The other week at my Toastmasters meeting, one of our members gave a speech and shared some of those stories that you don’t want to tell your kids. (Fortunately, I don’t have any kids.) Anyhow, one of the stories in the speech took me on a trip down memory lane. The speaker shared about what it had been like to shoplift cigarettes as a young boy. Almost instantly, I was transported back in time to Macungie, Pennsylvania, where I lived when I was eleven years old.
The year was 1988. The season was summer. School was out, the sun was in the sky without a cloud, and several of us (the others shall remain nameless) were headed out for an idyllic afternoon of bike rides. “Bike ride” was the code word that I used, and my parents bought it for quite some time. Technically, I wasn’t lying. I did ride my bike to my destinations, and there were three of them primarily. There was the grocery store, the pharmacy, and “the rock.” Sometimes, we went to the grocery store, and other times, we went to the pharmacy. We tried not to go to the same place too often, because we didn’t want to around suspicion. We never bought anything, and we figured that it might raise eyebrows if we came and went too often.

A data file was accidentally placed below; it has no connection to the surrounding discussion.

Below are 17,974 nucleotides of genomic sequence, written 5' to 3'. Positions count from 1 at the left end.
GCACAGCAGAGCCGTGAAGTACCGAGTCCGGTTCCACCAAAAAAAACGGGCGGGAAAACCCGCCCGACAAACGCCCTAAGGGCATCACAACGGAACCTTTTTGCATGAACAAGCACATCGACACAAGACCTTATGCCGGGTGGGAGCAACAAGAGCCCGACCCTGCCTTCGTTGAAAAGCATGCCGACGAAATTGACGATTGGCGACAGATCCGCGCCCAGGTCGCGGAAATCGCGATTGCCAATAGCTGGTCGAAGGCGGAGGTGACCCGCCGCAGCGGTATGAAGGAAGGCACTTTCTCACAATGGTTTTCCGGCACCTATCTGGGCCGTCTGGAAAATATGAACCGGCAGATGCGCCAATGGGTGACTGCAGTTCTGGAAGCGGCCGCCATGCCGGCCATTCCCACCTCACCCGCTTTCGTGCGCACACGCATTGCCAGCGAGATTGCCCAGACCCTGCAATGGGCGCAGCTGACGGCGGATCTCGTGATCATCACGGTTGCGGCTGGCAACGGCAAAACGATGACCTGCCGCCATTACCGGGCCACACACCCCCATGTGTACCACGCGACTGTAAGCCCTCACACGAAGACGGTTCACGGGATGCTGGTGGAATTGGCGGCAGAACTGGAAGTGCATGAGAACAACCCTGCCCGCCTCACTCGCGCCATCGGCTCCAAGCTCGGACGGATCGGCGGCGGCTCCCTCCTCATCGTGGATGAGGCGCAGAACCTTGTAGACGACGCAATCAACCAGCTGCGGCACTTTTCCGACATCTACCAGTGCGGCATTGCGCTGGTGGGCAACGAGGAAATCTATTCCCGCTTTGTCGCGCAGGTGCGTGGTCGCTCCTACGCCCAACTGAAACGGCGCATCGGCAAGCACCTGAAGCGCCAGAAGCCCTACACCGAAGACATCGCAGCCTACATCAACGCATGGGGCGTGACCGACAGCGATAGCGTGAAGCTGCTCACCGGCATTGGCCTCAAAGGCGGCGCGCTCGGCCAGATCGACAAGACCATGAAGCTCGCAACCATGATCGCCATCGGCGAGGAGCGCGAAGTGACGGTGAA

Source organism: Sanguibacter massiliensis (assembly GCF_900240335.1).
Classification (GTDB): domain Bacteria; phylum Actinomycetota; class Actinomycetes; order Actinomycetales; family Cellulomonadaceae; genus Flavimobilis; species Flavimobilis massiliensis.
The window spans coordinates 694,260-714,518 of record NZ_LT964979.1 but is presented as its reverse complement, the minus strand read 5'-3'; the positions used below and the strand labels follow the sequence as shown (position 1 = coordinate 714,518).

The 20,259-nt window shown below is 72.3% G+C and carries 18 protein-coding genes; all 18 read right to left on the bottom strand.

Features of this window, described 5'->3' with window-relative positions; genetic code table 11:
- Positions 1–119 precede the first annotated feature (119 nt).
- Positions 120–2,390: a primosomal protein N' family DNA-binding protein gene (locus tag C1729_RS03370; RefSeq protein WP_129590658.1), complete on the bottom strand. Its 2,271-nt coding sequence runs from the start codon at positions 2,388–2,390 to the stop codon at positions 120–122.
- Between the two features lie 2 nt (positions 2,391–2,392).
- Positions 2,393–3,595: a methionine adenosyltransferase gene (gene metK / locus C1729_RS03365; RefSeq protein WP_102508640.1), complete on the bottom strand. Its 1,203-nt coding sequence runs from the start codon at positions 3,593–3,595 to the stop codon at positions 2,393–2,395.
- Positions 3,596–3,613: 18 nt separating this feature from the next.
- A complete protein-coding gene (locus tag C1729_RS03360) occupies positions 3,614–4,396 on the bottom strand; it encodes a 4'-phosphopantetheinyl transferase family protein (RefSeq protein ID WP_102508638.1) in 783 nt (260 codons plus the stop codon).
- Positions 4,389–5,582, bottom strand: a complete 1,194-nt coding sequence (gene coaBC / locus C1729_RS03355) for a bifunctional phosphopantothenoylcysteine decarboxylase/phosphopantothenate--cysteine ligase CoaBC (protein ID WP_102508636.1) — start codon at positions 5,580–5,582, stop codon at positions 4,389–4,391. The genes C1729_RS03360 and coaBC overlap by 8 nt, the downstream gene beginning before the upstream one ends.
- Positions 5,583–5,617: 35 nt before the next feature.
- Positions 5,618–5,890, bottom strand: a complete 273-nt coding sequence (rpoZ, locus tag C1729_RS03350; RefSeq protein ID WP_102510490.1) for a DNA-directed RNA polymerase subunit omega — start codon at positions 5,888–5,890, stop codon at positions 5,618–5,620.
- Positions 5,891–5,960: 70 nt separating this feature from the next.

These were the days when cigarettes were placed in the checkout lanes next to the candy and you could just grab a pack without asking a store employee behind the counter to get it for you. Those smokes were ripe for the picking. Also, the rolling papers were right next to the cigarettes in the grocery store, and we lifted some of those. At the ripe age of eleven, we had the brilliant idea to smoke rolling papers with nothing inside them. We later graduated to cigarettes (which we deemed “the real ones.”) We might say, “Hey, check it out, so-and-so’s gonna smoke a real one!” While we were at it, we usually grabbed some sodas and maybe even some Big League Chew.